After that the ball is really in the players court they can take your suggestions onboard or choose to ignore you. Either way is fine, but people may stop signing up when they see your name and thats also their choice.

The Exchange

Three pages of (mostly) excellent points from lots of different perspectives. I won't rehash any of them.

I applaud a player actually roleplaying "what would their character do". (I have a character that _always_ knocks before opening a door. As a player I warn the table about it. "Mognok, momma is orc. She teached me. ALWAYS KNOCK before open door."... it's caused a lot of "fun" and luckily thus far has never caused a character death.)

One thing I would ask the player is whether or not the character would fight to defend anyone else the character cares about? If I were a pacifist bard that was accompanying the love of my life, I may not actively defend some murder hobo that my fiance was traveling with. But that nice wizard that always brought me tea? I might treat him as worth defending (even if my fiancee weren't getting hurt). I might enjoy scratching the druid's pet cat behind the ears and partake of combat to keep it safe.

My point being, I might suggest that the character might be willing to engage for more than 1 reason without compromising her character's beliefs. If done correctly, and with the correct group, this could have the added benefit of increased role playing (and hopefully increased fun) between the characters as some of them look for ways to 'earn' the Bard's protection.

(I would like to add, the easiest way around this character flaw is for someone else to open the door. Often the party would rather the meatshield to open the door and they accept the consequences. Once, after begging him to open the door, and reminding him NOT to knock he did it... it required two diplomacy checks. One to convince him it was ok to open the bad guy's door without knocking and a second to get him to remember to break his force of habit.)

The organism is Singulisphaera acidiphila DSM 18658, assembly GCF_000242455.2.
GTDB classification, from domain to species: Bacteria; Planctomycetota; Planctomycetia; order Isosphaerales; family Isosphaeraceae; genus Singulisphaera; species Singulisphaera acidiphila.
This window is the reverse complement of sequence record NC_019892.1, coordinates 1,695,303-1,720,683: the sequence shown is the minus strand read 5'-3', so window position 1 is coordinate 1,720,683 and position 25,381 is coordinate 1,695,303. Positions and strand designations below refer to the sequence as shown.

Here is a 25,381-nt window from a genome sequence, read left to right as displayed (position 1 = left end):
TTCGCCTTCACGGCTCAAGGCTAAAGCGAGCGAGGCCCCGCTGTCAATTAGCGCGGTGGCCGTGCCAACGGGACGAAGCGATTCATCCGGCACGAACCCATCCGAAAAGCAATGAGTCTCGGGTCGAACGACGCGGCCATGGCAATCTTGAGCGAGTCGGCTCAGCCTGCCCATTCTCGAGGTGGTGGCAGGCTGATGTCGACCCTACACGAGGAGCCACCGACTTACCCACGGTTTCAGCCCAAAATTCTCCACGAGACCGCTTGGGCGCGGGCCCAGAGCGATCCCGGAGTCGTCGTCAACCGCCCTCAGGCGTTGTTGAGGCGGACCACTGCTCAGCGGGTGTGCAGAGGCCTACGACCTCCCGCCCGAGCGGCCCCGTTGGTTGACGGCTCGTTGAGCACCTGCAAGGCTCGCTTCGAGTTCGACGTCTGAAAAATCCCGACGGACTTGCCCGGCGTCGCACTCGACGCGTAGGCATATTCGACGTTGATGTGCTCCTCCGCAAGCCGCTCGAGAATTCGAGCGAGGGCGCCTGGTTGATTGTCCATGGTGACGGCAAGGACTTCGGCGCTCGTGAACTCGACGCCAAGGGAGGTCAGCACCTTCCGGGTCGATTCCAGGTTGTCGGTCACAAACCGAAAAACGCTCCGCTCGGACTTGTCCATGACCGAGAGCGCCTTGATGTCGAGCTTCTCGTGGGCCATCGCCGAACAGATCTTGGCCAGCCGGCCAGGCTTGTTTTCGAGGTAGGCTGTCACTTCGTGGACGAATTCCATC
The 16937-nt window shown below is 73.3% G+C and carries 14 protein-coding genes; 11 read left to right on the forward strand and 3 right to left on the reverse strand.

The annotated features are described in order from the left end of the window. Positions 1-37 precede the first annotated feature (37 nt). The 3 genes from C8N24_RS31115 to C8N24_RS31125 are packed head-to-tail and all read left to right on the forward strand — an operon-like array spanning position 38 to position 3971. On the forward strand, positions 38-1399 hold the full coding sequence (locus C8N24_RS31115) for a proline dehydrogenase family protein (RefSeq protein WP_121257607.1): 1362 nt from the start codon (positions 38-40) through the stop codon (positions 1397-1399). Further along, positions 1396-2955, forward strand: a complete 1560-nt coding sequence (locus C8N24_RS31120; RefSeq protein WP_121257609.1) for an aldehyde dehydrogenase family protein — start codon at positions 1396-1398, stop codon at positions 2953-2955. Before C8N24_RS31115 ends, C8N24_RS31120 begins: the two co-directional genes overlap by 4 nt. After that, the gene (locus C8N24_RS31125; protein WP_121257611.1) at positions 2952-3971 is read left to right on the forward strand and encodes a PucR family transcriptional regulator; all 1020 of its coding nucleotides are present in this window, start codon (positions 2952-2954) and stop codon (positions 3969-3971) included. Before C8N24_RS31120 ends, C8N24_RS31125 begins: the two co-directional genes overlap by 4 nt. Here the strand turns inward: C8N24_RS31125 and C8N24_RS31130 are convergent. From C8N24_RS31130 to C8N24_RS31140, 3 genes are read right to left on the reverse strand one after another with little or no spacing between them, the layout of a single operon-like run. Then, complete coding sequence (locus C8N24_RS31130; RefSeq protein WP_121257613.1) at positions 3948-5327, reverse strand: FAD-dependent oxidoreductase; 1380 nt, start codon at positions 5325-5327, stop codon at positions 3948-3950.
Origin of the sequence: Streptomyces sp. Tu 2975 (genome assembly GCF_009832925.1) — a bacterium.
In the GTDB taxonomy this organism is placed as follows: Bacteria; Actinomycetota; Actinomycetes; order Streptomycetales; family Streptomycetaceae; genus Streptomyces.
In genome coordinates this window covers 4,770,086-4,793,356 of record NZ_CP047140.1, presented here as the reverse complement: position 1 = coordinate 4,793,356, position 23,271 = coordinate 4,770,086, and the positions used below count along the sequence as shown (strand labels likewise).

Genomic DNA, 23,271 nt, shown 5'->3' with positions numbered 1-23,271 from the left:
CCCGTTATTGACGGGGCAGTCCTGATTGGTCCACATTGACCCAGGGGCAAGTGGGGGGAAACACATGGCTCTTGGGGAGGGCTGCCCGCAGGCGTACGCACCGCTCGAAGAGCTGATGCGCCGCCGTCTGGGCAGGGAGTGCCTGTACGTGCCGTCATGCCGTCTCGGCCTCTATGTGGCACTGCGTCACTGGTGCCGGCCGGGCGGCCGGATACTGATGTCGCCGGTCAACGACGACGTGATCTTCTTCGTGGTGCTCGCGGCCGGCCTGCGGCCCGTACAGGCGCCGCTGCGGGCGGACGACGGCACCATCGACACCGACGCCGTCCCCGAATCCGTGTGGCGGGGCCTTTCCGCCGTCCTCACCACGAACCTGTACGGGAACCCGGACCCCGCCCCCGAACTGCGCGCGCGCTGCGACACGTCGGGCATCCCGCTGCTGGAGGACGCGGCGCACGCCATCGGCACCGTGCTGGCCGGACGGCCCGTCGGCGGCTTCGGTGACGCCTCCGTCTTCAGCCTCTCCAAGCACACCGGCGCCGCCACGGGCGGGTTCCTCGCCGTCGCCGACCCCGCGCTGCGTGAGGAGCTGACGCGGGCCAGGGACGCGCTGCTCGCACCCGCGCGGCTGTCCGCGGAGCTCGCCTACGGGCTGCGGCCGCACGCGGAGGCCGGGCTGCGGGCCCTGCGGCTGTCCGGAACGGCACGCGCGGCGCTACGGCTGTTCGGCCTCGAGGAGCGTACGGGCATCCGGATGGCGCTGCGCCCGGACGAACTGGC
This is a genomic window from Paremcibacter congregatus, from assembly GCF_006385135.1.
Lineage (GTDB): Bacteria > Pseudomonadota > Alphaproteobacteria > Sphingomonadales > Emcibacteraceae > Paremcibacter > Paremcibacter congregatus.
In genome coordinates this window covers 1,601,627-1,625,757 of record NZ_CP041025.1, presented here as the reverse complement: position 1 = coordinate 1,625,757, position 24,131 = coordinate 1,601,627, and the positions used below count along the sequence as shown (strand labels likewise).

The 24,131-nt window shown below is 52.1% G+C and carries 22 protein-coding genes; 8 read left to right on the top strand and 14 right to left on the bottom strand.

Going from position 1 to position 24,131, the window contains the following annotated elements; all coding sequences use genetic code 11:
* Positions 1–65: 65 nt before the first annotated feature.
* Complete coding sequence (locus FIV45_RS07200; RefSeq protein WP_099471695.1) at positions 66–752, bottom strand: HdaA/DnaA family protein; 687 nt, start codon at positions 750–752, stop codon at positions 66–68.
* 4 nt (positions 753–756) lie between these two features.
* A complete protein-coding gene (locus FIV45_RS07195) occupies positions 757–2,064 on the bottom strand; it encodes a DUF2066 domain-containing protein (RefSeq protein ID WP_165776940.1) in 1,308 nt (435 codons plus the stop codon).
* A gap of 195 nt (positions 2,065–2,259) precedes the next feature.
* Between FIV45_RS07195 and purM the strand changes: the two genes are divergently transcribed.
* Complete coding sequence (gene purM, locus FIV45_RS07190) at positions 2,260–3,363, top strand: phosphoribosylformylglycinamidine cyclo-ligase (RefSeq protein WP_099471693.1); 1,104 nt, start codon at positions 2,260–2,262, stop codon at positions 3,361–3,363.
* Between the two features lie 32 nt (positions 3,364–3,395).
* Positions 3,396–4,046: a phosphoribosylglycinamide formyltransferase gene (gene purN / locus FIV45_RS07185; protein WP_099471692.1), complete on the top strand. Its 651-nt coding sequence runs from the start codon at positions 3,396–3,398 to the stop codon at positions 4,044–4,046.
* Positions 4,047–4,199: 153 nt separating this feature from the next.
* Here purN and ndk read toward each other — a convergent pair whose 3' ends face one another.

Sebastian Hirsch wrote:
I think that the best way to keep enemies alive, would be to deal a lot of nonlethal damage, if enemies drop unconscious, chances of survival are significantly better.

Well over 75% of the time when I nonlethally restrain a bad guy a fellow pathfinder coup de grazs them.

1/5 5/5

Pathfinder Starfinder Roleplaying Game Subscriber
Finlanderboy wrote:


Well over 75% of the time when I nonlethally restrain a bad guy a fellow pathfinder coup de grazs them.

That must be regional variation. Most of the tables I've been at, we at least *attempt* to take everyone alive if possible/viable. Hearts and minds and all that.

Sometimes, though, when you crit and max the damage on your sneak attack elven curve blade it's a bit messy...


Wei Ji the Learner wrote:
Finlanderboy wrote:


Well over 75% of the time when I nonlethally restrain a bad guy a fellow pathfinder coup de grazs them.

That must be regional variation. Most of the tables I've been at, we at least *attempt* to take everyone alive if possible/viable. Hearts and minds and all that.

Sometimes, though, when you crit and max the damage on your sneak attack elven curve blade it's a bit messy...

When you play with 5 people on average. All it takes is one player to be a murder hobo.

As a player when I non-lethally restrain an opponent I do not fight players that kill them, my character roleplays them as a murder hobo. Even though I find it very antagonistic for players to coup de graz NPCs i just spent an action stabilizing.

1/5 5/5

Pathfinder Starfinder Roleplaying Game Subscriber
Finlanderboy wrote:


When you play with 5 people on average. All it takes is one player to be a murder hobo.

As a player when I non-lethally restrain an opponent I do not fight players that kill them, my character roleplays them as a murder hobo. Even though I find it very antagonistic for players to coup de graz NPCs i just spent an action stabilizing.

I prefer the term 'death vagrant'. It's much more glamorous.

But I also am not keen on just slaughtering folks because 'they were beating on us' (if they even got a chance to 'beat on us'). Offer not valid for bloodthirsty demons, succubi, or other wastes of spiritual energy.

Most tables I've sat at for conventions have been 5-6, with 3-4 on Sunday slots (except Gen Con).

We actually got a second PP in a certain scenario by *not* death vagranting.

Silver Crusade

We kill a lot of bad guys around here, but if someone intentionally takes somebody alive, the rest of the party usually doesn't interfere. I don't know if I've ever seen anyone bother with a coup de grace.